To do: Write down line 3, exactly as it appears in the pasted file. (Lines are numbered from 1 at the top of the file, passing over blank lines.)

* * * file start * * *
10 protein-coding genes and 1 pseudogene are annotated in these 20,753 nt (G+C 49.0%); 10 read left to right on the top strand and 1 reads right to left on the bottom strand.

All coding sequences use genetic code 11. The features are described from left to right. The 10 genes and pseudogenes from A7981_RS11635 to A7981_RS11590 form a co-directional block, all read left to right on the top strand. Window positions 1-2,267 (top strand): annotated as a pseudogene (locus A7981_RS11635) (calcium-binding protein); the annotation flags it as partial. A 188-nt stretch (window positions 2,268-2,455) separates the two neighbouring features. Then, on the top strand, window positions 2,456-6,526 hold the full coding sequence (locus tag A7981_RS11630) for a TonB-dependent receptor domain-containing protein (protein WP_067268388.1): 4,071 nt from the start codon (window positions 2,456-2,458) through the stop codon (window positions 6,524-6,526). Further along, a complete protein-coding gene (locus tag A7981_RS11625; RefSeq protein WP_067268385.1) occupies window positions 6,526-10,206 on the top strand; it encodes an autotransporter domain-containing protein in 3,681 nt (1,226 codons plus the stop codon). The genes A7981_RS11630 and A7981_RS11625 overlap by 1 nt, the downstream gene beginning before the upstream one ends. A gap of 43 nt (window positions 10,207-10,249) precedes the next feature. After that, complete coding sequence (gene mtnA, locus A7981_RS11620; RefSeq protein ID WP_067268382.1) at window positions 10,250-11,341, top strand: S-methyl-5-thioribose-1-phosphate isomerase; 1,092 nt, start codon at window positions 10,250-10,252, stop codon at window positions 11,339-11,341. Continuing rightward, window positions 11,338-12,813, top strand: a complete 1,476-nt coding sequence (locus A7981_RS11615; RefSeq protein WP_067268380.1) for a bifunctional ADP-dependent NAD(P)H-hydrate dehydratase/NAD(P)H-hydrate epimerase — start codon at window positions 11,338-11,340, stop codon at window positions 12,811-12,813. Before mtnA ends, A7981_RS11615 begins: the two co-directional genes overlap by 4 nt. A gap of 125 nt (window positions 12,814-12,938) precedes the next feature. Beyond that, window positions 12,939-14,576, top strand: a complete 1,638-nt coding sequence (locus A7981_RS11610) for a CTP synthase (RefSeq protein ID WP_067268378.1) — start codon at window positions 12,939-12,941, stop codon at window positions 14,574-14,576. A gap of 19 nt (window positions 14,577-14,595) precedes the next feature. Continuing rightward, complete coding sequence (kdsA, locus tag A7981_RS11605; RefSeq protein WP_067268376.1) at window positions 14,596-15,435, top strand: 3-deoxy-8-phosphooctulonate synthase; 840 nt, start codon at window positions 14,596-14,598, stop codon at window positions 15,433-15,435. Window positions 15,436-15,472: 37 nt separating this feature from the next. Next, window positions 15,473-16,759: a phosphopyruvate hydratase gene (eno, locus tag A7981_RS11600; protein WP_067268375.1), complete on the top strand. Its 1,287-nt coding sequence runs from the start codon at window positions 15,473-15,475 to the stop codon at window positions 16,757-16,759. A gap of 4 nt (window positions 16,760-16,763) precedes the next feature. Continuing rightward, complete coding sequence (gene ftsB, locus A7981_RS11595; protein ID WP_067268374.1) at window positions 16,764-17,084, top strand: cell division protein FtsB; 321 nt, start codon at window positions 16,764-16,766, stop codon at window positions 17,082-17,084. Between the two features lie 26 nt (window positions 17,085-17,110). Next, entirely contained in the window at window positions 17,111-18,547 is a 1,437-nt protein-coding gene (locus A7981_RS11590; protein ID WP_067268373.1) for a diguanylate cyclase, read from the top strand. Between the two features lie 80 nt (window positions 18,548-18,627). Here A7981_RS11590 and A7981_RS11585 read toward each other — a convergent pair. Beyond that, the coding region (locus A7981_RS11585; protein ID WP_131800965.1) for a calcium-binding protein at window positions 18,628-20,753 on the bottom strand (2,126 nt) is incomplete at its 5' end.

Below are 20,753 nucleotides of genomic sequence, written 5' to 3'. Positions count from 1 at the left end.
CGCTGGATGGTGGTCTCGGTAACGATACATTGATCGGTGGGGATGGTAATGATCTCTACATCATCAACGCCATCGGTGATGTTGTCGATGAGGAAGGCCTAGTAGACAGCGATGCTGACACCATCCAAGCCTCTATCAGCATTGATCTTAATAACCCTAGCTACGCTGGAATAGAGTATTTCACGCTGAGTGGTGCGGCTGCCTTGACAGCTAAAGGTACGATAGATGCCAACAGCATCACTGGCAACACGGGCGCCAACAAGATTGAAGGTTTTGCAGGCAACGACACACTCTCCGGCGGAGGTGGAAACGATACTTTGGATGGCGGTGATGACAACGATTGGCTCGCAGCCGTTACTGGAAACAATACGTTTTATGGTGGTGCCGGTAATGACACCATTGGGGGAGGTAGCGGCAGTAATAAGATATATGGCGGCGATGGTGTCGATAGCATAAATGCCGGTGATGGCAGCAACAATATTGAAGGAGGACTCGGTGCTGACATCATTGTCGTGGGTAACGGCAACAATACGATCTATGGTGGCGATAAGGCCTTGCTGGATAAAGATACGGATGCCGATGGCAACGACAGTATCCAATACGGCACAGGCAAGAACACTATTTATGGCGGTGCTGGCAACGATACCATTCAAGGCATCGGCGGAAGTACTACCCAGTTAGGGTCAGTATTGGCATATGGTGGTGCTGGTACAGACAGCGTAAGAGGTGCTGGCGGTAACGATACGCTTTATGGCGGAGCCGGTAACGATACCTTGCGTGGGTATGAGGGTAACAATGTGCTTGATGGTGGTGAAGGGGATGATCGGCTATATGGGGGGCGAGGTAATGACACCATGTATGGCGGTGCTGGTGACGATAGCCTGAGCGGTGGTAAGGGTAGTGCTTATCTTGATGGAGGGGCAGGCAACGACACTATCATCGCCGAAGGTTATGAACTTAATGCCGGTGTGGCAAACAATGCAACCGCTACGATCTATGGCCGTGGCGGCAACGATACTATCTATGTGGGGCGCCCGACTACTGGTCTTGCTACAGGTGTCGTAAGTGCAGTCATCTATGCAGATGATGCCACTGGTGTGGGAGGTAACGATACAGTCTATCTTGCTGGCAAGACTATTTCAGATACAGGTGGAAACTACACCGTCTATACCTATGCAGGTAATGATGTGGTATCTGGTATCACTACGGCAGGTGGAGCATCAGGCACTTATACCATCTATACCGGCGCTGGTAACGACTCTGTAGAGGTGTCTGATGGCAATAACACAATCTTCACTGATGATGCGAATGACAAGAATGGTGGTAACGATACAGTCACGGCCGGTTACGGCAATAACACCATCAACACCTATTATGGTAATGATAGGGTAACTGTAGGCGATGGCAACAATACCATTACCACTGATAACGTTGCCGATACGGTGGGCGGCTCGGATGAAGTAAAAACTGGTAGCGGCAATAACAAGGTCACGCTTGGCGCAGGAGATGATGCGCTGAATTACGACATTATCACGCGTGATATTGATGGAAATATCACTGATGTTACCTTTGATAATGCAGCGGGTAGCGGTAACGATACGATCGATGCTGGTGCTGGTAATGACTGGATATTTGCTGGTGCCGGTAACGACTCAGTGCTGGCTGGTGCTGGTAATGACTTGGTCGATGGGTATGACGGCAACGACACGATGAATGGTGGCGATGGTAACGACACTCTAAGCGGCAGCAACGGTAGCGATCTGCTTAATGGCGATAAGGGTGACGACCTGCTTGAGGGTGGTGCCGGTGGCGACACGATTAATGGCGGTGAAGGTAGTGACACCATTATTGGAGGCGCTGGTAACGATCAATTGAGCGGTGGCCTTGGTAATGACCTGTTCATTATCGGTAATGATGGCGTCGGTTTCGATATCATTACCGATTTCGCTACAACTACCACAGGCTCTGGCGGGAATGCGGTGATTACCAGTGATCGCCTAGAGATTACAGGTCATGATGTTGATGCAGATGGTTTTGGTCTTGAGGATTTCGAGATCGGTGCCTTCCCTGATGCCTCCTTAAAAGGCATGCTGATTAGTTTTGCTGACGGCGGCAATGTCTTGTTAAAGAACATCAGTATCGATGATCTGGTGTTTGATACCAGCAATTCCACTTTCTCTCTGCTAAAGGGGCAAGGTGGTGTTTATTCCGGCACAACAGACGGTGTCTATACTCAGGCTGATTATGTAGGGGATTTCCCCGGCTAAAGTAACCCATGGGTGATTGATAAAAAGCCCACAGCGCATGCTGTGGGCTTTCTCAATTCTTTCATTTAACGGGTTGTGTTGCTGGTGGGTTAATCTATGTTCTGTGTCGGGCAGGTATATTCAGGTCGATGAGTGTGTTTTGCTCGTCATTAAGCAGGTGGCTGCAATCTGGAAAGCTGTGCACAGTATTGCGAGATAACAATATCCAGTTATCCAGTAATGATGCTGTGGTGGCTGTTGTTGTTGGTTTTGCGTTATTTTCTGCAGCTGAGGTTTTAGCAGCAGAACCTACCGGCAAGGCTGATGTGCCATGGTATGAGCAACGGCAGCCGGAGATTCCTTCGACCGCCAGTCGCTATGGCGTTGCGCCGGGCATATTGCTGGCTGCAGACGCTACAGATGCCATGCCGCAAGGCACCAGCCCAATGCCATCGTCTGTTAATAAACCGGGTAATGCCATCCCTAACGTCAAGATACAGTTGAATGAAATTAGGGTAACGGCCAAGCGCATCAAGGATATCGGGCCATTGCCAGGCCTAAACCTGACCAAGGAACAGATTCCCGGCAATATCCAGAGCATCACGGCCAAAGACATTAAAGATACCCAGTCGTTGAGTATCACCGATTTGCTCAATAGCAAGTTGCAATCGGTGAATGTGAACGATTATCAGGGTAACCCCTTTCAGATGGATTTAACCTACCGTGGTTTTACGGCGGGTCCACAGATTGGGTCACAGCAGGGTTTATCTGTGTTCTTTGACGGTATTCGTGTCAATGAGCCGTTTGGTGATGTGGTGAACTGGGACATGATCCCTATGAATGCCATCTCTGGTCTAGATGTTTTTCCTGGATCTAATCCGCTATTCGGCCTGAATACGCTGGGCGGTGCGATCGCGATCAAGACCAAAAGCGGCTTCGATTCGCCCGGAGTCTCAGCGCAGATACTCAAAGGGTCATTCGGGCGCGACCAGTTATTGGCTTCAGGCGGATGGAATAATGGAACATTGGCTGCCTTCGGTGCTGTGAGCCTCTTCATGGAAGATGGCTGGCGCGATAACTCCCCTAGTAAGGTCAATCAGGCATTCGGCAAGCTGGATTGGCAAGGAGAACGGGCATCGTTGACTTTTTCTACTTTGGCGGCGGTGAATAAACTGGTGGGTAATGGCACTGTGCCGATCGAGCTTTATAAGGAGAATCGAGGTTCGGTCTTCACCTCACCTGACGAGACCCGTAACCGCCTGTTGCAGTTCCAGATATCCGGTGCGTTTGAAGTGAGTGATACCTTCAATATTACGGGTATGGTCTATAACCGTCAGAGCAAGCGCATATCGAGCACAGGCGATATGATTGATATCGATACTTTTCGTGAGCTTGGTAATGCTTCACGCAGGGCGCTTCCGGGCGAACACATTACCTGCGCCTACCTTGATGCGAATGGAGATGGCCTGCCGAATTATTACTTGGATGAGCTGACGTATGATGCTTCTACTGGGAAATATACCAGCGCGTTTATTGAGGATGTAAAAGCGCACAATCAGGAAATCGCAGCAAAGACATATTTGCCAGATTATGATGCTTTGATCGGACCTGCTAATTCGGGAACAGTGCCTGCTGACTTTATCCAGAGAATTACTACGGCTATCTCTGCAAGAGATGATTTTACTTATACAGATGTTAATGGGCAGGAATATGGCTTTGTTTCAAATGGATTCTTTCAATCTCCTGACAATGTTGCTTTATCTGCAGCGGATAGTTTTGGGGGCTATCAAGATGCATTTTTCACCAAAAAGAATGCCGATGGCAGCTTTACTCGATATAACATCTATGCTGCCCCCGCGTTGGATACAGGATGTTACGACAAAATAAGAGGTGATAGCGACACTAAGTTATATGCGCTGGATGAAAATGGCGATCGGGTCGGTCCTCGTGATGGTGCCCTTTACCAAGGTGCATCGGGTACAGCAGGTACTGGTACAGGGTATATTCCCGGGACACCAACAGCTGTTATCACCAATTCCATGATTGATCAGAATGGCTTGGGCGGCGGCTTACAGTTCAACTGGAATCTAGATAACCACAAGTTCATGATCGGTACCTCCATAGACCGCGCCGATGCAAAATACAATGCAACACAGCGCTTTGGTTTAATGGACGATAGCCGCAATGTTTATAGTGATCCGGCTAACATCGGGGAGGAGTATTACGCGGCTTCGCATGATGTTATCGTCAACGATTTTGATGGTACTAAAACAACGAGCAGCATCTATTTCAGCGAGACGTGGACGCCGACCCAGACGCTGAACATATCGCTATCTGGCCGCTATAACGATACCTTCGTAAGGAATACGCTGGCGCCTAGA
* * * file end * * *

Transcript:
Below are 20,753 nucleotides of genomic sequence, written 5' to 3'. Positions count from 1 at the left end.